I come from an area of Wis. called Fox river Valley. It consists of 5 or six towns all in an L shape. Neenah, Menasha, Appleton. Kaukauna, & Little Chute, & Kimberly.
Green Bay is 15 miles away from my dad's farm. Houdini lived in Appleton as a child, & Edna Ferber was there when writing her "Silver Threads among the Gold". Kimberly is where Kleenex came from, at Kimberly-Clark paper mills. When a teenager I sat on the banks of the river and sketched the plant one night, then painted it and my cousin who worked at KC put it on the cover of their magazine. When you eat the Kaukauna club cheese, Kaukauna is where it is made. Also once when I was a teen, there was a Wis. state contest, to paint something scenic. I painted a picture of an old water-wheel along a stone wall of an old retired paper mill in Kaukauna, and although it did not win; I did get "honorable mention" in the state wide competition. While in high school I also entered a state wide fashion drawing competition, to win art school. Again I did not win, but did receive honorable mention in that statewide contest. There were only 3 winners, & 4 honorable mentions.
When we moved to the Fox Valley area, to my dad's new farm, I entered 1st grade in St. Edwards Catholic School. It was only a 4 corners village, with the church on one side of the state highway from the school. Next to the school on same side of road was the general store. Those days were around 1942 or 43. Then they still made religious Christmas cards and they often had nice colored foil & ribbon in them. So, in 1st or 2nd grade I took the cards and made 'bookmarks' out of what I could get ahold of. (Buying anything from town was not an option in those days, the war was still going on!) I sold these at school for 2 cents each. The store was next door to the school & we were permitted to go there, and good candy like Mars bars & Hersey's were only 5 cents, and the greatest ice cream bars; Eskimo Pies were only 10 cents!! I made the most of the proceeds! We walked the half to school in those days, unless the snow banks were so high you couldn't walk thru them. Then a neighbor of ours loved to shoot the snow banks in his car, so he took all the kids along the road!
In 1957 I married, and later raised 5 kids. One painting I did during my first pregnancy, was my first oil painting and I would change it 53 years later. But I did no more painting in the child raising years, instead I sewed their clothes and much of my own and "cowboy shirts" for my sister & husband & 2 sons. My sister rode in the horse shows & contests. Well I did paint the horses on her horse trailer and any signs my dad needed for his horse farm or for shows he held. As the children grew up, we lived in Appleton, I held a Wis. realtor's license, and sold houses.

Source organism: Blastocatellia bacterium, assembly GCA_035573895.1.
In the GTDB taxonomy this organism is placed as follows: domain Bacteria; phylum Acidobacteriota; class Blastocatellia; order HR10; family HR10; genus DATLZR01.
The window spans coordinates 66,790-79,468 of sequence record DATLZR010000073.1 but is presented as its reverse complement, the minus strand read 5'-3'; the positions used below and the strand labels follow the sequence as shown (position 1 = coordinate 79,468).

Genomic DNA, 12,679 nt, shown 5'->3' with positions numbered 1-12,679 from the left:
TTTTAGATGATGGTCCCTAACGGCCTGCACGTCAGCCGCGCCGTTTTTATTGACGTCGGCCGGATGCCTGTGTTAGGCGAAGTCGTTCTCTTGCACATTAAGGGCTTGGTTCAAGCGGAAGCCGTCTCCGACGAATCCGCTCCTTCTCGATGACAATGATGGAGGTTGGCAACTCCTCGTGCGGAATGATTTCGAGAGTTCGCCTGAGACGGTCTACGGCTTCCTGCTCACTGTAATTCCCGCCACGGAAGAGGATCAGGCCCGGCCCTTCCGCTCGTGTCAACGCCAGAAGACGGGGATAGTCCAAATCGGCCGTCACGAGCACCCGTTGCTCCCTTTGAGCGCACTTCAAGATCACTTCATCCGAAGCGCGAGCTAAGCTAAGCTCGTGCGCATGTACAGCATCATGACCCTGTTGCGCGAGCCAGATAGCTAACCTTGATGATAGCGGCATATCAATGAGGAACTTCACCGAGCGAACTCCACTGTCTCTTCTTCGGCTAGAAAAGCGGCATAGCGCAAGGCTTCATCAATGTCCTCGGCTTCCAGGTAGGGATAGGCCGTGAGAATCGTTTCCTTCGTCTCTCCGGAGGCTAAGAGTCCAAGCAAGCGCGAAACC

We must have moved to Omaha in the 1980s. At first, I worked at Ben Franklin's in Papillion where I was head of the craft dept. The boss was going to the national Ben Franklin show in Boston and asked me to design a craft & all the instructions for him to submit. So, I designed a raffia Indian girl doll, with our products on it and we won 3rd prize, to my great surprise! So, the next year we did it all over again, and I designed a 1910 wedding bride out of paper ribbon & lace & foam cones, and again we won 3rd prize. The ribbon was called Paper Capers, & I could do wonders with it!
Now in my retired years I have for 16 years brought the children in our church's grade school craft classes. I furnish everything and they are able to make something they are proud to show to their mother! Each set of 2 grades get about 3 classes a year. For 12 yrs. I did a craft at girl's camp, but this year I have retired from that! I hope to keep on painting as long as I can hold a paint brush and every time, I thank God in amazement for giving me that ability. To repay him I did the craft classes for his children in the school. While living in Papillion I held craft classes for children on some Sunday afternoons and for adult ladies on some evenings from my home.